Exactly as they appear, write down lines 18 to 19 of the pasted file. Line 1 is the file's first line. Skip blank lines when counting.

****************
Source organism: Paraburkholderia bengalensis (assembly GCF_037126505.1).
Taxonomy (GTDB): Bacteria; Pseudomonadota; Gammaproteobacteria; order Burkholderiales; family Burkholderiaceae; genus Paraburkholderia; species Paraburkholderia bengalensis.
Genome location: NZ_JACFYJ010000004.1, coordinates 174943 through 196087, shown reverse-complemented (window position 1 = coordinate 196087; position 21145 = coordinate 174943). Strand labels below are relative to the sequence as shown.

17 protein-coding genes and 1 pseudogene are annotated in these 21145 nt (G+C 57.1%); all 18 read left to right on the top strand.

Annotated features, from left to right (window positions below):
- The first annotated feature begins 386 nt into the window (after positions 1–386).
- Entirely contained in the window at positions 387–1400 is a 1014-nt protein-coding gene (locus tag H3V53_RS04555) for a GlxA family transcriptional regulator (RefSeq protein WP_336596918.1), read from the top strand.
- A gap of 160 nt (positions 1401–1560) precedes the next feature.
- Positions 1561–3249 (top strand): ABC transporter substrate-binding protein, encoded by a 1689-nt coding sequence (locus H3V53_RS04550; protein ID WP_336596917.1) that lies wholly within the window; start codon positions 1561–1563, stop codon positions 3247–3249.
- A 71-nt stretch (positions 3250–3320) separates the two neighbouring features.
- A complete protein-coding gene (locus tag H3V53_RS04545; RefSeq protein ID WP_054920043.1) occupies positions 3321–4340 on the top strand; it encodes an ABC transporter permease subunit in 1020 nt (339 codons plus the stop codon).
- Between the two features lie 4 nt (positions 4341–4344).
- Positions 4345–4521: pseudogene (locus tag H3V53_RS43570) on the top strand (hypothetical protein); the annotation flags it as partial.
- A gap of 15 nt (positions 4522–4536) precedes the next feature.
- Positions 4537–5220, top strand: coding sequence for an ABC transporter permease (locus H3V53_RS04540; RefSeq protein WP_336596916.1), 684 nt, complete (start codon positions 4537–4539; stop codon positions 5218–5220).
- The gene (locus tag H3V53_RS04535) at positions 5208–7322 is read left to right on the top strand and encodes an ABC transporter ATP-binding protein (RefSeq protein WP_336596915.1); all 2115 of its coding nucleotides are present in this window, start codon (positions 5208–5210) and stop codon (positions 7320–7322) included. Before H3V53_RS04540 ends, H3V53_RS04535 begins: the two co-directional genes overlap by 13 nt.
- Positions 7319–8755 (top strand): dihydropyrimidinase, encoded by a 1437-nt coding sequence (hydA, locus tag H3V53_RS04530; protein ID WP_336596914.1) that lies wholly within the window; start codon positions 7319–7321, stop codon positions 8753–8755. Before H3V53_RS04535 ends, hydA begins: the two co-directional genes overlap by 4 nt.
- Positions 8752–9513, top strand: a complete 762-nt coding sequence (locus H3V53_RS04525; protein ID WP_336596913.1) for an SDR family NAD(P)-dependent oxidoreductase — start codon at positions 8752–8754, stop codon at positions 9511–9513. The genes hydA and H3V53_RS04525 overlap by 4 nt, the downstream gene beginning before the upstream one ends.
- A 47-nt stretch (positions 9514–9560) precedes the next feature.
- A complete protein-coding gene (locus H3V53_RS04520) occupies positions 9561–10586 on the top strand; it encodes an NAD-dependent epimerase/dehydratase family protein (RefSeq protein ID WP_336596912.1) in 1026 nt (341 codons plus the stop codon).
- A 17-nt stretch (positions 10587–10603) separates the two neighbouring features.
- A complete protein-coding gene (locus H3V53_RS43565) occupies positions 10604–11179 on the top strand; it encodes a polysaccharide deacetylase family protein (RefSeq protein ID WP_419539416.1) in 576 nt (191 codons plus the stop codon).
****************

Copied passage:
- Positions 8752–9513, top strand: a complete 762-nt coding sequence (locus H3V53_RS04525; protein ID WP_336596913.1) for an SDR family NAD(P)-dependent oxidoreductase — start codon at positions 8752–8754, stop codon at positions 9511–9513. The genes hydA and H3V53_RS04525 overlap by 4 nt, the downstream gene beginning before the upstream one ends.
- A 47-nt stretch (positions 9514–9560) precedes the next feature.